With the Pacific G10 Macro Rates Team
Global Macro Overview
As one would expect going into the seasonal holidays, last week was a relatively quiet week for the financial markets. There was no new information and the data has been broadly consistent with the resilient economic growth.
US: As was expected, Donald Trump was impeached by the House with a couple of representatives walking the floor (three Democratic Representative voted against and one Republican Representative voting for impeaching The President). Financial markets did not react to the news, as it is widely expected that the impeachment process will stall in the Senate.
The third revision to Q3 GDP didn’t produce any big surprises or changes apart from Personal Consumption that was revised up to 3.2% from 2.9%. Regional Feds surveys were mixed, Empire came in at 3.5 (4 exp., 2.9 prev.), Kansas City Manufacturing at -8 (-3 prev. and exp.) and Philadelphia Fed business outlook was at 0.3 against the expectations of 8 (10.4 prev.). Initial and Continuing claims picked up a bit but still remain at cyclical lows.
Canada: Housing data was mixed, as Housing Starts and Building Permits increased to 1365k and 1482k both above expectations but existing home sales came in weaker at 5.35m. PCE numbers for November were slightly above the expectations with core PCE at 1.6% yoy (1.5% exp.) and headline PCE at 1.5% yoy (1.4% exp.). Finally, the University of Michigan Consumer sentiment improved slightly to 99.3 (99.2 exp. and prev.) while 5-10y inflation expectations dropped to 2.2%.
Eurozone: December PMIs were broadly unchanged. IFO survey in Germany showed increased positivity of German businesses as the current assessment and outlook improved. Weaker Manufacturing PMI in France was compensated by a stronger Services component leaving Composite number at 52. In addition, both business and manufacturing confidence has improved in December. Consumer confidence in Italy was slightly stronger at 110.8 (109 exp., 108.5 prev.) and manufacturing confidence improved slightly in line with expectations.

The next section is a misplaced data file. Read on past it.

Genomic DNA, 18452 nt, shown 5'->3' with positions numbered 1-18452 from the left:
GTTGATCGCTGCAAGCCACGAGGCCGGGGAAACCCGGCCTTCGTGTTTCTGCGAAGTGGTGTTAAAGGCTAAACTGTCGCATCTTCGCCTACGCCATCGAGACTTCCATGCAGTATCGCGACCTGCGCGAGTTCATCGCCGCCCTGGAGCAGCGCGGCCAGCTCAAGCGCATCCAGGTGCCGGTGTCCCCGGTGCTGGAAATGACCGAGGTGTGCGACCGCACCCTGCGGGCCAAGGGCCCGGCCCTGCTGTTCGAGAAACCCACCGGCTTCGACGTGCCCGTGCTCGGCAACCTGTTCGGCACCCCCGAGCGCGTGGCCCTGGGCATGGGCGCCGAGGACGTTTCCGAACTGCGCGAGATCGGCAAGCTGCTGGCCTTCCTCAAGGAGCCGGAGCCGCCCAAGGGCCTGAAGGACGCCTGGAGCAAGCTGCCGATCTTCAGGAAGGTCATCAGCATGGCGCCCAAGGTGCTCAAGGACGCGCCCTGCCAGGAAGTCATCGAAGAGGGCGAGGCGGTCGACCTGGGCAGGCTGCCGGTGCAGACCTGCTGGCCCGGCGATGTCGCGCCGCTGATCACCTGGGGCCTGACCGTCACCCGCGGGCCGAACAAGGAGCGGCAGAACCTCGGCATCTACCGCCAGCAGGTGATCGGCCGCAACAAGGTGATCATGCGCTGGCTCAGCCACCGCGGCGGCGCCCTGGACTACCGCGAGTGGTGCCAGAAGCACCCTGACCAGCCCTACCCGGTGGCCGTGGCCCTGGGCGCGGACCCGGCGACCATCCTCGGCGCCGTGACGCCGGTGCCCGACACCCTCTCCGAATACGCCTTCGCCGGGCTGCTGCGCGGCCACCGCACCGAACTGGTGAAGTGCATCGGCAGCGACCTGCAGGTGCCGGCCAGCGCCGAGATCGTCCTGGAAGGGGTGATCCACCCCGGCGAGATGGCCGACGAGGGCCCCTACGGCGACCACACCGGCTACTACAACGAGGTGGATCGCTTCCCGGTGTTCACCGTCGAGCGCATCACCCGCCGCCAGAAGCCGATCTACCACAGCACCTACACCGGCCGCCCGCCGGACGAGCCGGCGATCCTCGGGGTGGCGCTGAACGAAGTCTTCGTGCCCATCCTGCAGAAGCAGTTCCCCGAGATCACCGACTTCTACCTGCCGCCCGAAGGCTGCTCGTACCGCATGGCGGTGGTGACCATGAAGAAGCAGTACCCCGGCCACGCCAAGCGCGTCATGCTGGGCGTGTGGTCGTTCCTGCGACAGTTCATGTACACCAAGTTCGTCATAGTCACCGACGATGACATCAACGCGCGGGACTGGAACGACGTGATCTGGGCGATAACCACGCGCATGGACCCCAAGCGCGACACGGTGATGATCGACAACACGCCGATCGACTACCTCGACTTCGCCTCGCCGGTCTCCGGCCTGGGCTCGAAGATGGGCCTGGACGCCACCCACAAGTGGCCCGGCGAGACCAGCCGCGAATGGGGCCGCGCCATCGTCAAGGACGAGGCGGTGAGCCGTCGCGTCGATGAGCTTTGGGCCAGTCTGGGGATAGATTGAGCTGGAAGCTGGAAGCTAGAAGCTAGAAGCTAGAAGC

Sweden: It was a quiet week on the data front but with one major event – Riksbank abandoning negative rates by hiking from -25bps to 0 as expected. As expected they strengthened the message of unchanged rates for a foreseeable future.
Norway: Norgesbank kept interest rate unchanged, however still kept an option of an interest rate increase in 2020 but ruled out doing it in Q1. The Unemployment rate increased slightly to 2.2% from 2.1% as expected.Japan
PMI numbers were unchanged in December with Composite at 49.8. The trade balance has improved in November, but the underlying split wasn’t that positive – exports improved to -7.9% yoy from -9.2% but imports dropped to -15.7% from -14.8% indicating more pain from the October sales tax increase. CPI data was broadly in line with expectations at 0.5% yoy and 0.8% yoy core number.UK
Boris Johnson signed a law that will not allow trade deal negotiations with the EU to extend beyond 2020, sending GBP down 3% to erase all post-election gains. PMI data was weaker across the board and all components coming in below the expectations. The unemployment rate stayed at 3.8% as employment began increasing again and average earnings continued growing around 3.5%. CPI and RPI data surprised to the upside, driven by the food inflation – stronger currency over the last couple of months should cap the potential upside for food inflation. November Retail Sales were weak and the final release of 3Q GDP numbers was slightly stronger at 1.1% yoy growth (1% exp. and prev.) driven by higher CapEx and much weaker imports.
Australia: PMI survey was weaker with Composite sliding to 49.4 from 49.7. However, the highlight of the week was employment data that showed strong 40k increase in overall employment, however part-time employment was the major driver. Unemployment decreased to 5.2% from 5.3%, which should provide some long-awaited positive numbers. Interest rates increased above last week’s highs and completely reversed the rally from the dovish minutes from the last RBA meeting.
New Zealand: Strong 0.7% qoq increase in 3Q GDP was followed by a 1.6 % increase in credit card spending, painting a positive outlook for the economy in the coming months.
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